That theatricality served AFI well, since one of the festival’s biggest problems was the charisma vacuum. The whole sincerity thing is pretty much emo’s raison d’etre, of course, but it means that emo frontmen generally can’t think of anything better to do onstage than spout platitudes like “We love you guys!” and “Thanks for hanging out with us!” It didn’t help anything that women were reduced to spectators and song-subjects; I didn’t see a single girl in on either of the two main stages. (Hawthorne Heights guy: “Ladies, this song goes out to you because you break our hearts,” word to Jessica Hopper.) Thursday, always my favorite emo band, looked a bit lost up there. The last time I saw them, Geoff Rickly was talking about how this band didn’t just come to your town to rock you, how they came to be a part of something along with you. That stuff doesn’t play from 50 yards away, so Rickly was reduced to talking about the new album and doing the Trent Reznor foot-on-monitor pose. And so the cocky dickitude of All American Rejects frontman Tyson Ritter immediately stood out. The band isn’t even really emo; its professional pop-punk is more about sticky hooks and hyper-slick hair-tosses than screaming climaxes or transcendent despair. And those hooks, combined with Ritter’s wilingness to be the festival’s only haughty rockstar, made the Rejects my favorite band and the festival. Also playing to the metaphoric cheap seats were Fall Out Boy, whose guitar-spins were just as cleanly executed as their big choruses. They’re not stars, not exactly, not yet, but they’re getting there.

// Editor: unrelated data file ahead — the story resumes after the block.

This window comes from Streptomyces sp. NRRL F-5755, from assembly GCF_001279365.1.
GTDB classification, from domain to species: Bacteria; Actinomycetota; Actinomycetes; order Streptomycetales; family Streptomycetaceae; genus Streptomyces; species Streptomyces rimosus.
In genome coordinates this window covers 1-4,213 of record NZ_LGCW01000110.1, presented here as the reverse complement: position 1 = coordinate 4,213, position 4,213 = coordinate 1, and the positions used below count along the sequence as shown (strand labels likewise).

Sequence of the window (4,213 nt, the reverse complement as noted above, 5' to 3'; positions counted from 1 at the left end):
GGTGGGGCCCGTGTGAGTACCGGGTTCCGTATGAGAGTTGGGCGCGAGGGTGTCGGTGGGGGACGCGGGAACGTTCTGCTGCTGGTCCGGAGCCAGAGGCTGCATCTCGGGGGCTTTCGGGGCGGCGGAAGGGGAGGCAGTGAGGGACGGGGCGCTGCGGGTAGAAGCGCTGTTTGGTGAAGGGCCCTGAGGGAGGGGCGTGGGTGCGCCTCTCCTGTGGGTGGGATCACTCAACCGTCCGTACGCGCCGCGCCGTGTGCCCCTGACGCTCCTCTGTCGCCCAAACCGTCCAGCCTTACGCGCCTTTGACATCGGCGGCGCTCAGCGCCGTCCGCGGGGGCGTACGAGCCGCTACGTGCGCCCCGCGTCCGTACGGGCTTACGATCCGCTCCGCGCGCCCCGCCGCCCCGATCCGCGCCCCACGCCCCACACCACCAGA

But then, the festival wasn’t about the bands onstage so much as the kids who built these bands up to the point where they could play these big stages and who never tire of hearing how these bands wouldn’t be anywhere without them. During Taking Back Sunday’s set, one of the biggest cheers came when someone in the audience climbed thirty feet up a parking-lot lamppost and then slid back down, presumably without getting hurt. Another nice moment: the guy from From First to Last telling the crowd to throw every piece of trash they could find into the air, resulting in a plastic-bottle storm that looked something like the lottery-ball tumbler on TV. When Poison the Well played one of the side stages, nobody watched them; everyone was too busy watching kids pull off ridiculously intricate jumpkicky spin-moves. If there hadn’t been any bands at all, this festival might not have been all that different, except then I guess it would’ve been a rave, and those aren’t cool anymore.
This article from the Village Voice Archive was posted on May 8, 2006